Tuesday, April 20, 2010

don't try this at home

Bryan has been working a different kind of schedule lately. He has been gone for a week at a time, leaving me to be a single mom to our two youngsters. It is tiring. So last night, I collapsed into bed and noticed that I was feeling a little light-headed (probably from some serious chemical deficiency like potassium or chocolate). I thought, “Great, I’ll probably pass out in my sleep and Wesley won’t be able to wake me up in the morning.” And then I started thinking about what would happen if Wesley really couldn’t wake me up for some reason. I tried to imagine exactly what would happen and my little vision ended with Wesley wandering in the street until some neighbor found him…

Well, that whole experience made me realize that we have never discussed what to do if Mommy trips on a toy car, breaking all her limbs, and passes out from the pain. It’s not like the old days when we were taught to “dial 911.” It isn’t that easy anymore. I mean, I can’t even find my own stinking cell phone half the time – how would I expect my three year old to find it in an emergency?

I started the lesson by asking Wesley what he would do if Mommy couldn’t walk or talk and needed help. He just stared at me blankly – I could see that there were some ideas in his mind – ideas like climb up on the forbidden top bunk and play with the blender…so I tried to steer him in the right direction. I told him that he would need to call the police. Then I got my cell phone and gave him a lesson in how to dial 911 and hit “send.” It was complicated by the facts that he doesn’t know the number “9” yet and that he doesn’t really know which button is “send.” And that you can’t actually practice it or you call the police for real. Hmmmm.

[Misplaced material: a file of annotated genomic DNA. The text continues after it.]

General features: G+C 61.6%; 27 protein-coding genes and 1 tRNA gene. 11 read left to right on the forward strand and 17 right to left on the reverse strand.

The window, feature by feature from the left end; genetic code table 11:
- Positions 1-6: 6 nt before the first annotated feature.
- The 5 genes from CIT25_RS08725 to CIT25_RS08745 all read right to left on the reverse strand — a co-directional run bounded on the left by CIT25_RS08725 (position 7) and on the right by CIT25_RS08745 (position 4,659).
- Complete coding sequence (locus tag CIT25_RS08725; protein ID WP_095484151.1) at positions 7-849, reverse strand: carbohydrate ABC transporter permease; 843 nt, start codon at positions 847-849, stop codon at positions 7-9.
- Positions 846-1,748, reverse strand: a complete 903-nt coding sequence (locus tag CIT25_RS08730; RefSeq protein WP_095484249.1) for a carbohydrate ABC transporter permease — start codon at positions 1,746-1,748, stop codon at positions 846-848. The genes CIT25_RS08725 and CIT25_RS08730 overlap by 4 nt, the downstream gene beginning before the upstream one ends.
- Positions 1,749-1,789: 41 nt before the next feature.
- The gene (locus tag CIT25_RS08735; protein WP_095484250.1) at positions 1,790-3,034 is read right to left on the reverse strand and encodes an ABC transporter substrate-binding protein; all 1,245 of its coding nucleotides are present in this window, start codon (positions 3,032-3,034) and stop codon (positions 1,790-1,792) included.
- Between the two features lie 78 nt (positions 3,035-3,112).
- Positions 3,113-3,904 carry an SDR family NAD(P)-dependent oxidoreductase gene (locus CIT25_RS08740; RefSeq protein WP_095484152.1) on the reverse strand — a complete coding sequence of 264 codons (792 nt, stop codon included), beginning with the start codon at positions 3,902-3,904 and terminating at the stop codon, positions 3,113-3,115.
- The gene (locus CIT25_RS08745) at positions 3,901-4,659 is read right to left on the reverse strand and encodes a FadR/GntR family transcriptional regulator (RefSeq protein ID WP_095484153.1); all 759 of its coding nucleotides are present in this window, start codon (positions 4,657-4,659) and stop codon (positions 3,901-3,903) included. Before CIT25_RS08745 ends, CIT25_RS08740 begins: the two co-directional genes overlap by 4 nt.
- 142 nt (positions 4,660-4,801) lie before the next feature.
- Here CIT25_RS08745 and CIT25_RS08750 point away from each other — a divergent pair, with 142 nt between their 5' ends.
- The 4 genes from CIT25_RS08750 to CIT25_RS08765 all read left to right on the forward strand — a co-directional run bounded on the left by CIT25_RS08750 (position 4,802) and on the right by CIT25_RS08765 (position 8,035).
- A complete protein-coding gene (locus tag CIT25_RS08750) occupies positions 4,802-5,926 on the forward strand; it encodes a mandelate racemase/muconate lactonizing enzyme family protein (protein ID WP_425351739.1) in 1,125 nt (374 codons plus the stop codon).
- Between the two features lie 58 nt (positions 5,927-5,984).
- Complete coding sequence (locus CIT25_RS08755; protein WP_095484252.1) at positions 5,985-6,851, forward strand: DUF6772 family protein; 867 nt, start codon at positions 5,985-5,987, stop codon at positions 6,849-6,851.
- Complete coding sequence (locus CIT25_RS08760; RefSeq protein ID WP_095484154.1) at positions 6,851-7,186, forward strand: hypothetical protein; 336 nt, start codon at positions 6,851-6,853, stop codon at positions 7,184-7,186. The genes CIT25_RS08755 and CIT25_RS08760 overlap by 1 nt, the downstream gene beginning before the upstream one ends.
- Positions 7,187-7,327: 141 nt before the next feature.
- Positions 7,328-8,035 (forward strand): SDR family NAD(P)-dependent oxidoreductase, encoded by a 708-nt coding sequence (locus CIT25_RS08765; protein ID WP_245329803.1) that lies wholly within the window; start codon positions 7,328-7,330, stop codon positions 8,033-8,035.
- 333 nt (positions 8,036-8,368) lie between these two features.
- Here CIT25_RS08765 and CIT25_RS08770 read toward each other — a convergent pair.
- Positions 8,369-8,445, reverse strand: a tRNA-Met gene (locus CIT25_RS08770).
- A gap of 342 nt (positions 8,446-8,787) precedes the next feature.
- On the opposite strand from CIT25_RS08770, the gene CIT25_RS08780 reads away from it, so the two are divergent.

I also tried to impress upon him the importance of NOT dialing this unless there is really an emergency. I told him if he called the number and there wasn’t an emergency, the police would come to our house. Telling him this was a bad idea. Three year old boys WANT the police to come to their house – the only thing better than the police at your house is a pet elephant that can tap dance. Which led to this conversation:

Wes: I need to use your phone a minute.
Me: Why?
Wes: I am going to call the police.
Me: Wes, remember, we don’t call them unless there is a real emergency.
Wes: I am going to tell them some bad news. That once a house was on fire somewhere. And that Wyatt hit me this morning with a block. It’s an emergency, Mommy.

Three and a half might have been too young for this lesson. Suddenly the vision of Wesley wandering in the street and a neighbor finding him doesn’t seem so bad.

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